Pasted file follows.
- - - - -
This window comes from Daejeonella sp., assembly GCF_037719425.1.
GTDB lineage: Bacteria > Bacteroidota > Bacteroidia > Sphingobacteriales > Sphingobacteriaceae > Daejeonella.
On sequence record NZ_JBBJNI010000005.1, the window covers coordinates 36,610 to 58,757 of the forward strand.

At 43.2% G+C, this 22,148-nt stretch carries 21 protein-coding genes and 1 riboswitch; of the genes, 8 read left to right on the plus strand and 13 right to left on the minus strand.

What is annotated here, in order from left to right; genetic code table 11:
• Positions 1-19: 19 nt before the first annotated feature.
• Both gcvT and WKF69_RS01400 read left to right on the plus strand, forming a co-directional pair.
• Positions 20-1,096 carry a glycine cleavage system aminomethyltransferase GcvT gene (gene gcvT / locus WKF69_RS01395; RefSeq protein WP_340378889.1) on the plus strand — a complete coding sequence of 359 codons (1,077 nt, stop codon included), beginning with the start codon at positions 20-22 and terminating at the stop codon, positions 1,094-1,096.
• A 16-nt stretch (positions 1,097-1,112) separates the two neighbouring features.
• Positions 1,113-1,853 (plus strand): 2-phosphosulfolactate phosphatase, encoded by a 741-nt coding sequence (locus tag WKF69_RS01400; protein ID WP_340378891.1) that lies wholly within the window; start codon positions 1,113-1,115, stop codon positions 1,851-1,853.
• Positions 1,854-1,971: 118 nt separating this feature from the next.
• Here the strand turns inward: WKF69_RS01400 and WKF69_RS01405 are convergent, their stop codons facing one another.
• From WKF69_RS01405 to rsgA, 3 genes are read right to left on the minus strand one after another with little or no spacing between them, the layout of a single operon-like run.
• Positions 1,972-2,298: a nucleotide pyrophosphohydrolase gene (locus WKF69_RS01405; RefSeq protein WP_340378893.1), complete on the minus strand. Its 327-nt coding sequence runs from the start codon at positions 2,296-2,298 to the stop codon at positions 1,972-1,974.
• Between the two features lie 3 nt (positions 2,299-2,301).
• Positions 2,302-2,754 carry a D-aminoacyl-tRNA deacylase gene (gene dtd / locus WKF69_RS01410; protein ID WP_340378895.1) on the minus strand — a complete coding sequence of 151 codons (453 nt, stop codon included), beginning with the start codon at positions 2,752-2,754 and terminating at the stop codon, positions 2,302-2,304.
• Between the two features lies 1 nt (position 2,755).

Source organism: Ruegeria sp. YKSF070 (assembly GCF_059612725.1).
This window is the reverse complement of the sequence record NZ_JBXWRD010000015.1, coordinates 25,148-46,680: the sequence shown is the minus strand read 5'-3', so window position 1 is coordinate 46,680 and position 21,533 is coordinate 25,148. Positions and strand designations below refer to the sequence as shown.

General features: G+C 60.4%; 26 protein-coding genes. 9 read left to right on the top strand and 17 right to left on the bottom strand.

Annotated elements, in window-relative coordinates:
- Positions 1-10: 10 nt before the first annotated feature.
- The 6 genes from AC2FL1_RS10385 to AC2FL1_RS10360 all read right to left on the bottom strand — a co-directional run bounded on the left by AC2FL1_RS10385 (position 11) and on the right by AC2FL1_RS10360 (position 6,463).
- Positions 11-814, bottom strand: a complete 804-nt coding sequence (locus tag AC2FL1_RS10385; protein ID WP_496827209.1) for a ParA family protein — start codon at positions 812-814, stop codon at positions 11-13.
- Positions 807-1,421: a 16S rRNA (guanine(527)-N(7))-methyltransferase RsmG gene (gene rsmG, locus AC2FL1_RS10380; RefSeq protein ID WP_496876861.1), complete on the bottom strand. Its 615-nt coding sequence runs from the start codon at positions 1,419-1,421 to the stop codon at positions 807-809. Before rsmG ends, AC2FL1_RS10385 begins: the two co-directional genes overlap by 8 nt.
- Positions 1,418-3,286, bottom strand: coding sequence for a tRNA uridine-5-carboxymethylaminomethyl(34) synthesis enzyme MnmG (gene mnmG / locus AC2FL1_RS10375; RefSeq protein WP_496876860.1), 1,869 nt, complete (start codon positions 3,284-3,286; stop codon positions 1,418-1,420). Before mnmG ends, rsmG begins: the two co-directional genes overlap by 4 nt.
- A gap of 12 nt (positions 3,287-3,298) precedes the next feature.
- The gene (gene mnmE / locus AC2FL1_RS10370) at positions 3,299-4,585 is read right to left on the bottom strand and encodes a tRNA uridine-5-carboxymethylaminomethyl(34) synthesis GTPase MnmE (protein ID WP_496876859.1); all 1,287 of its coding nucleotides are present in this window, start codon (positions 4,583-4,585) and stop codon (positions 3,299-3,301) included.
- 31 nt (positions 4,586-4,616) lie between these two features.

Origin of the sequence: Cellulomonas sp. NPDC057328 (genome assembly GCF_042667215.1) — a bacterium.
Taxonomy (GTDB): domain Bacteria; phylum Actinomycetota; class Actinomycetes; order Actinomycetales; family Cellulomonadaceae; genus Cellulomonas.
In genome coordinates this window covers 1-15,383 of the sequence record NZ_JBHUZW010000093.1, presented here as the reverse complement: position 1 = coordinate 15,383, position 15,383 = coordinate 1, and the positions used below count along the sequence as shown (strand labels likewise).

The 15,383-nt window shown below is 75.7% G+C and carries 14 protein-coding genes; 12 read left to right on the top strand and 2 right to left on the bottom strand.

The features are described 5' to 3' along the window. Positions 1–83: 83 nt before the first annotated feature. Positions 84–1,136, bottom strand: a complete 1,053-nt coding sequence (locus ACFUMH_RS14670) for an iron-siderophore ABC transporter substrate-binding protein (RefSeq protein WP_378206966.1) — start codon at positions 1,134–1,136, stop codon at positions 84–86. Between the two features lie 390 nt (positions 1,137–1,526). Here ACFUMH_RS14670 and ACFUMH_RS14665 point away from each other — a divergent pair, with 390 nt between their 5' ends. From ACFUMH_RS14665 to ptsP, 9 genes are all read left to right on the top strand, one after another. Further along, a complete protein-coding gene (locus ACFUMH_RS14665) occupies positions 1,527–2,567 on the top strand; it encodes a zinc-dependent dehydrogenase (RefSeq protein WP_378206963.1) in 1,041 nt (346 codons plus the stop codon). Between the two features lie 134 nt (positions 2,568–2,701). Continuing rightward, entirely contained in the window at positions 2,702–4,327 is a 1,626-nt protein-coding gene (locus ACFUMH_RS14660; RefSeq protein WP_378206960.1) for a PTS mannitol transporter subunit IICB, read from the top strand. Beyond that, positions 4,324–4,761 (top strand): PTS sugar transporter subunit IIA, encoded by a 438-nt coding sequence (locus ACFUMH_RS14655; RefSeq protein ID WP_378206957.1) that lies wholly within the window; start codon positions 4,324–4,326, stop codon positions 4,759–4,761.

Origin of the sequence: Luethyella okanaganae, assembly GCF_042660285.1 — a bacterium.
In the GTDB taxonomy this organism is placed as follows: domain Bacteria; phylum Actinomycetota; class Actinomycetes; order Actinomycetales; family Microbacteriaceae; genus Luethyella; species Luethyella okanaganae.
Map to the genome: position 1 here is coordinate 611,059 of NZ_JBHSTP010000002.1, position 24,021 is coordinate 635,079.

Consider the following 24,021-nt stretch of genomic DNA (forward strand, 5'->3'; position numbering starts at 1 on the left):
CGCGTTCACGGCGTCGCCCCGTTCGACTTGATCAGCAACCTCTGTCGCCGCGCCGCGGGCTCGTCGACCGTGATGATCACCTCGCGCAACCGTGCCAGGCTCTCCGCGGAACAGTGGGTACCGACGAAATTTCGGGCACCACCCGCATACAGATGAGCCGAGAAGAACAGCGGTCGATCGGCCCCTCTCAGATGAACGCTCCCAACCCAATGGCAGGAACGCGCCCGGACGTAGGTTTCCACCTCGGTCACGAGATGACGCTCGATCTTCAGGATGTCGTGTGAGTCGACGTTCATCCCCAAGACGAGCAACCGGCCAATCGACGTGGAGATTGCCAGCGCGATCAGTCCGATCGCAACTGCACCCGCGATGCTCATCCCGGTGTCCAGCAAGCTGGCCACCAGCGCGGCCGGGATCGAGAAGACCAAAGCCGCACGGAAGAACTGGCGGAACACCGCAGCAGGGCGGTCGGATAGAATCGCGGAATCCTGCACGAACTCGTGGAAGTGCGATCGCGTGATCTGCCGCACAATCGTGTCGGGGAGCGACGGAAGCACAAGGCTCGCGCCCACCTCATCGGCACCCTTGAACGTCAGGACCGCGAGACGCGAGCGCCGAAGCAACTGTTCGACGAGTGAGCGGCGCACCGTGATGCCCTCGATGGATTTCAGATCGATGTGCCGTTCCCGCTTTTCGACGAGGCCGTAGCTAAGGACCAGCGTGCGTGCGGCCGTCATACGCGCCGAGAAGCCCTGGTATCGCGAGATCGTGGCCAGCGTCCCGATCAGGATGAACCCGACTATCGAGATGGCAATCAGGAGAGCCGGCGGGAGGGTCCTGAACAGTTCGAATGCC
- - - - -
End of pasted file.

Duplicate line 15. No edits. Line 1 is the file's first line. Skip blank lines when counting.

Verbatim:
• Between the two features lie 3 nt (positions 2,299-2,301).